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Derek McGrath Admits Major Regret Of His Waterford Reign

Derek McGrath Admits Major Regret Of His Waterford Reign
By PJ Browne Updated

Derek McGrath has said that one of his major regrets from his time as Waterford hurling manager is not meeting in person a number of players to tell them they were being released from his panel.

In the autumn of 2014 - his first season in charge of the Deise over - McGrath jettisoned several players from the group.

"That was difficult," McGrath told RTÉ Radio One's Today With Sean O'Rourke.

"We had a parent-teacher meeting at school and I phoned those eight or nine lads. I look back on that decision with real regret that I didn't meet those players face-to-face.

"Some players who had given great service to the county - Jamie Nagle, Liam Lawlor, Ray Barry, Richie Foley - I gave them 45 seconds on the phone.

"I often look back with regret on that particular decision.

"That sense of change, you had to do it. In year one, I was almost led and said by others. I became a bit of a control freak as the whole thing went on.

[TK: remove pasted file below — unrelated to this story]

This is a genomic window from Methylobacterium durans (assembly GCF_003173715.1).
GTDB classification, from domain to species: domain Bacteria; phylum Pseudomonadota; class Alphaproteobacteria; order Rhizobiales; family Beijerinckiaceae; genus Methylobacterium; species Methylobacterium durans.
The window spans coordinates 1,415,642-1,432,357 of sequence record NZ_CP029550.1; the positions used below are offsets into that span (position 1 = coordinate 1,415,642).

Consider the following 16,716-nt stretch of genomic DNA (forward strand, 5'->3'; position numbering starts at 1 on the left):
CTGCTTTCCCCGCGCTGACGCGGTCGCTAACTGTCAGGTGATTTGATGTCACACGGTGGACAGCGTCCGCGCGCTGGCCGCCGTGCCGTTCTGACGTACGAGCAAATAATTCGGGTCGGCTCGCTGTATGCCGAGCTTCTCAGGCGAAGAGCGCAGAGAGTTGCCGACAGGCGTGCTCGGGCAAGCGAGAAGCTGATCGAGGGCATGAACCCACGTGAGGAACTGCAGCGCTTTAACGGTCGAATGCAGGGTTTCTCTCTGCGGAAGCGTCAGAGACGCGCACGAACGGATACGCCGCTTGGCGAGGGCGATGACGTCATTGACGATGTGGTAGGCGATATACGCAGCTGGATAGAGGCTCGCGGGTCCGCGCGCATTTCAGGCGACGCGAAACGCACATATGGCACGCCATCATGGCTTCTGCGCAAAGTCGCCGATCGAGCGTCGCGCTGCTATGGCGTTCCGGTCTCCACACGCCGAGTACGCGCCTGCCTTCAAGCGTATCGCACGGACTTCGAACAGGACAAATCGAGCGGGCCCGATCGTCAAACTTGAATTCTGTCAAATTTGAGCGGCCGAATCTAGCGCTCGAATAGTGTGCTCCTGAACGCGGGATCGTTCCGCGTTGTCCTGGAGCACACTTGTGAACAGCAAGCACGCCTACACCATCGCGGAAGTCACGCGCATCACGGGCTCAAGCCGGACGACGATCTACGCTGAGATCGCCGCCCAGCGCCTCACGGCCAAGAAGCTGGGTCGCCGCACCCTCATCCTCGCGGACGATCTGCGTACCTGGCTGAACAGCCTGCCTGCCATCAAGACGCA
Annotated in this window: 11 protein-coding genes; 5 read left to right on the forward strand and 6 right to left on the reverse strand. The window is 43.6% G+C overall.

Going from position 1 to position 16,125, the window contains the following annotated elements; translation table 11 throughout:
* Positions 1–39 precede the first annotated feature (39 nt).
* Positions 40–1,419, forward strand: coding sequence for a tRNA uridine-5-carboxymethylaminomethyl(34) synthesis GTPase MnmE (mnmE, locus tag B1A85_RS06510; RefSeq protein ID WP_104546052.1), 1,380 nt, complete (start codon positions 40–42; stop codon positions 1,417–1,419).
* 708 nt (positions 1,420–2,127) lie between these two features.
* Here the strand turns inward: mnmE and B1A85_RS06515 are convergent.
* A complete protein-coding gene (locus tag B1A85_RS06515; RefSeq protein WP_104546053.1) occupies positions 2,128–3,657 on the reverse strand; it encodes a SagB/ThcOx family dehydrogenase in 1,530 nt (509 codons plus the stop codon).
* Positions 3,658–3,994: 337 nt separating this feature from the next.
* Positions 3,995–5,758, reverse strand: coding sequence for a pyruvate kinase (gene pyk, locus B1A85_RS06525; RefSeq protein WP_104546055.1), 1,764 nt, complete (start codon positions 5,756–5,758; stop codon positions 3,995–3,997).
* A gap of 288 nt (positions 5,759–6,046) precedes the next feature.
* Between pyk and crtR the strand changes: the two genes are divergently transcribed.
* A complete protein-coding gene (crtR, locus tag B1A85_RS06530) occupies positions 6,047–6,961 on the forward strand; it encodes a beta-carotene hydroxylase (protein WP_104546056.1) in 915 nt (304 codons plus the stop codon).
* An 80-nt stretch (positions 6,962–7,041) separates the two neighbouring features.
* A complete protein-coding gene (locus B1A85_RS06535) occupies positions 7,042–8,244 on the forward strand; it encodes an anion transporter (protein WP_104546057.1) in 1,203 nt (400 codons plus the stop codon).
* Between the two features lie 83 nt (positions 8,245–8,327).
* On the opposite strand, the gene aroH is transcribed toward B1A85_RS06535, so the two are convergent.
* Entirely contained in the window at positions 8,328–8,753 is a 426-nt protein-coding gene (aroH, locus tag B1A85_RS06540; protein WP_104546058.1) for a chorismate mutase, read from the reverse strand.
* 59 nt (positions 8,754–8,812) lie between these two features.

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"I was a poor delegator, particularly in the last year in the job, almost overburdening myself with aspects of preparation that I shouldn't be."

The 42-year-old - a teacher at De La Salle College - also gave some insight into the dedication he gave to the job during his five years.

It wouldn't be an exaggeration to say that you're probably looking at 60 hours a week. That sounds over the top but it depends on the character as well.

I probably took the most publicised parental leave in the history to do the job. Most people would see teaching as an ideal scenario for doing an inter-county job but I just found that I was not 100 per cent in the classroom. So, I took some parental leave to concentrate on the job over the past two years.

In a county like Waterford where there's an absolutely longing to make a breakthrough, I think you have to immerse yourself completely in it. The part-time nature of it, I found it difficult to switch away from it. Some people will deal with that in a completely different manner - when they go home, they're able to switch away and go back to a normal family life. I just found it a bit more difficult.

Photo by Ray McManus/Sportsfile

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